Journalism and Mass Communications, College of


Date of this Version

Spring 4-15-2014


Rosenbaum, S. (2014, April 15). A Qualitative Study of the Effectiveness of the University of Nebraska-Lincoln's Journalism Program for Preparing Students for the Workplace.


A THESIS Presented to the Faculty of The Graduate College at the University of Nebraska In Partial Fulfillment of Requirements For the Degree of Master of Arts, Major: Journalism and Mass Communications, Under the Supervision of Professor John Bender. Lincoln, Nebraska: May, 2014

Copyright (c) 2014 Sarah Anne Carter Rosenbaum


Journalism is changing at a rapid pace with every new technology and tool being released. Within the past year, Twitter’s Vine, Instagram video, and Google Glass are examples of technology that has emerged and journalists have incorporated them into their news coverage. Journalism education is faced with the task of figuring out how to best educate journalists so they are prepared for the current workplace. The balance is sought between teaching traditional journalism skills and knowledge and teaching the ability to use the latest technology. The University of Nebraska-Lincoln’s College of Journalism and Mass Communications (UNL CoJMC) has made changes to its curriculum to try to best prepare its students. This qualitative study asked recent UNL CoJMC journalism graduates how well they felt UNL prepared them for workplace. Graduates were asked about how valuable both journalism and non-journalism courses were to them, if they had internships and how useful they were, what skills they needed to learn when they started working, and if their professors were relevant. Graduates were also asked to provide feedback on where the school was doing well and where it could use some improvement. The graduates also gave advice to future journalism students. The qualitative nature of the study provides personal experiences and specific details that UNL’s CoJMC can use to improve its journalism program.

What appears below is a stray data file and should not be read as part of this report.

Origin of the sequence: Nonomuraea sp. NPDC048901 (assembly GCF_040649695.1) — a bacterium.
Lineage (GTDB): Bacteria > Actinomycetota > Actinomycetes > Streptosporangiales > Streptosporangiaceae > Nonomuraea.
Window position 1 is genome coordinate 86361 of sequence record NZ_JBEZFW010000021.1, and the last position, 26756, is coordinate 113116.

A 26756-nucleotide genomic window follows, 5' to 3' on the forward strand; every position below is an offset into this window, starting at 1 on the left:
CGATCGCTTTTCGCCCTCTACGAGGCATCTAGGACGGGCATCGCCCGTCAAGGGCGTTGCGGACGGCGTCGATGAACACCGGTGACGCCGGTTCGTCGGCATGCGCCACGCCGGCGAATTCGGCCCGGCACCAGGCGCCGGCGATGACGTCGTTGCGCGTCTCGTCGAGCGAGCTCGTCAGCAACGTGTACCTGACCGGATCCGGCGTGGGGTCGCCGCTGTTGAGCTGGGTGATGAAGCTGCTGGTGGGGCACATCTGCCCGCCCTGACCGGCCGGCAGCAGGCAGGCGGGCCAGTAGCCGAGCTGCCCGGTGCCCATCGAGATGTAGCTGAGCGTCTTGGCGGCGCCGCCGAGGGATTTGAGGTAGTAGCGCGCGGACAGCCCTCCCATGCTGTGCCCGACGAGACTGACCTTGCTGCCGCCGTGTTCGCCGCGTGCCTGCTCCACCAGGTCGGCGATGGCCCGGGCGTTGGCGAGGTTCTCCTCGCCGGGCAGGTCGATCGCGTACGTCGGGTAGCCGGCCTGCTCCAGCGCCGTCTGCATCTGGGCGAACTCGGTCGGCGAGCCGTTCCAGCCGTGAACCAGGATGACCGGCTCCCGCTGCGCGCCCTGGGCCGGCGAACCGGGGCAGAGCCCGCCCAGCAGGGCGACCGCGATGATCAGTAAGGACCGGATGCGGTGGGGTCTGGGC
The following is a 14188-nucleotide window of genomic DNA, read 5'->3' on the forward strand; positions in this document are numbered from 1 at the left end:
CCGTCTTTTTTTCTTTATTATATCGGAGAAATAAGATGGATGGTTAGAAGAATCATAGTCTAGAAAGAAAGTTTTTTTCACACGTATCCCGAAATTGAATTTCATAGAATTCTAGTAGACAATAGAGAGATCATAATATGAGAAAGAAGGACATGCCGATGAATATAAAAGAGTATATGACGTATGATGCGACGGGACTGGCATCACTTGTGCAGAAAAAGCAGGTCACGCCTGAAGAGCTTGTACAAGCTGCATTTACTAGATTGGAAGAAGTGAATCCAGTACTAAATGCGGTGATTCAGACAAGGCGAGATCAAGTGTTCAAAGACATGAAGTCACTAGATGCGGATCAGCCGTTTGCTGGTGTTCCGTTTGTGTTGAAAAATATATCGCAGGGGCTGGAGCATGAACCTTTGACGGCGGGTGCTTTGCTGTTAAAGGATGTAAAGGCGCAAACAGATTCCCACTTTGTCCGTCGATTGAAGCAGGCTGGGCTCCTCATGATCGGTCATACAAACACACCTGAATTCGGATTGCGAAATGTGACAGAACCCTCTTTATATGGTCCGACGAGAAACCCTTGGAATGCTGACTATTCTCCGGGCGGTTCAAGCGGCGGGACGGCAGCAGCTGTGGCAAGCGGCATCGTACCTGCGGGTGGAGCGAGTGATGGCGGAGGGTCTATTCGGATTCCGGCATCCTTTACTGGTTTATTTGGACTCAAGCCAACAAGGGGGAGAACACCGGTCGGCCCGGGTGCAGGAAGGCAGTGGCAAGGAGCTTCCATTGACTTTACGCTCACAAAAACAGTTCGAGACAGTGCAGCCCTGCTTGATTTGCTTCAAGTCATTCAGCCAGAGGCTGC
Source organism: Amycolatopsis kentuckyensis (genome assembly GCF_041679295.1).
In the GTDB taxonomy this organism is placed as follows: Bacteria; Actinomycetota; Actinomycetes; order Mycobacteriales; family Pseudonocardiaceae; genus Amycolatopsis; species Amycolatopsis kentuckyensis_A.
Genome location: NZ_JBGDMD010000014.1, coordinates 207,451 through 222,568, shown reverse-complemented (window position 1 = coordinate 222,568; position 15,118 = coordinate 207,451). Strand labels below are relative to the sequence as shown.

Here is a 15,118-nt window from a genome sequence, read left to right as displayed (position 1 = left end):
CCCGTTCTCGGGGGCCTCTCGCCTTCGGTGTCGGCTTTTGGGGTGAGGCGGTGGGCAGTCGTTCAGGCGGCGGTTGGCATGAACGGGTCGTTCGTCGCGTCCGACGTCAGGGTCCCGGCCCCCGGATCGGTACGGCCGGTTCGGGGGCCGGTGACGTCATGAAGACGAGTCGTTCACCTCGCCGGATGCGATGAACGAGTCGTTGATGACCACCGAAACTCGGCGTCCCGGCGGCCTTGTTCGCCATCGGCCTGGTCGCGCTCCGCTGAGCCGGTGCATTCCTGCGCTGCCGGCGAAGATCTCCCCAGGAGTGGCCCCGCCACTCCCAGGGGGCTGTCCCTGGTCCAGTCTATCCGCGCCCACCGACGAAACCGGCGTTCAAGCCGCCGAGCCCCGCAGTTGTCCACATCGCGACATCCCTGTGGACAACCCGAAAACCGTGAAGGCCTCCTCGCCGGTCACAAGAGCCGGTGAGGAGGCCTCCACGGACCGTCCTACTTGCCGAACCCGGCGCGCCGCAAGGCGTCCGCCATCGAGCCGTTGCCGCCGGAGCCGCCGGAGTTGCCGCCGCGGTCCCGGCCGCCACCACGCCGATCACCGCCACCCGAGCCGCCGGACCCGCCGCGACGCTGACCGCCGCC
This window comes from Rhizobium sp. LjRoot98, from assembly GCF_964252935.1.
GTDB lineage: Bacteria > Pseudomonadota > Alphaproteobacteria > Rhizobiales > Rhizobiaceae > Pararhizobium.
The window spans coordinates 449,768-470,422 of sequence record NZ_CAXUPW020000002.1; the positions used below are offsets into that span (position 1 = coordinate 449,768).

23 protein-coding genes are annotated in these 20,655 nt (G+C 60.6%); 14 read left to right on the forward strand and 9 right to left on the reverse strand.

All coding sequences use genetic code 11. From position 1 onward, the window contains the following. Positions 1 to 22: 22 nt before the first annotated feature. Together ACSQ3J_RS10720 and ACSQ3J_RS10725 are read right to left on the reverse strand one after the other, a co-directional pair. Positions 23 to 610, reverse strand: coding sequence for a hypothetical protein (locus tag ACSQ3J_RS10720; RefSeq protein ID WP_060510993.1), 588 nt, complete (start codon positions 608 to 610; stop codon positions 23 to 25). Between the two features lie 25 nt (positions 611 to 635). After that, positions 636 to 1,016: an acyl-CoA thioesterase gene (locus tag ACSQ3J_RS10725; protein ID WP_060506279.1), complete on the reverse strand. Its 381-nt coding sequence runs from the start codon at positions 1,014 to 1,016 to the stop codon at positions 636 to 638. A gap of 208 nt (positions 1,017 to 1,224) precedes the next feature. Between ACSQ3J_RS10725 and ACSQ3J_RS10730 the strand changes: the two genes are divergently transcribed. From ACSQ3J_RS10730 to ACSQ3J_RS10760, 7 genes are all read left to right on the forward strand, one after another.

Adviser: John Bender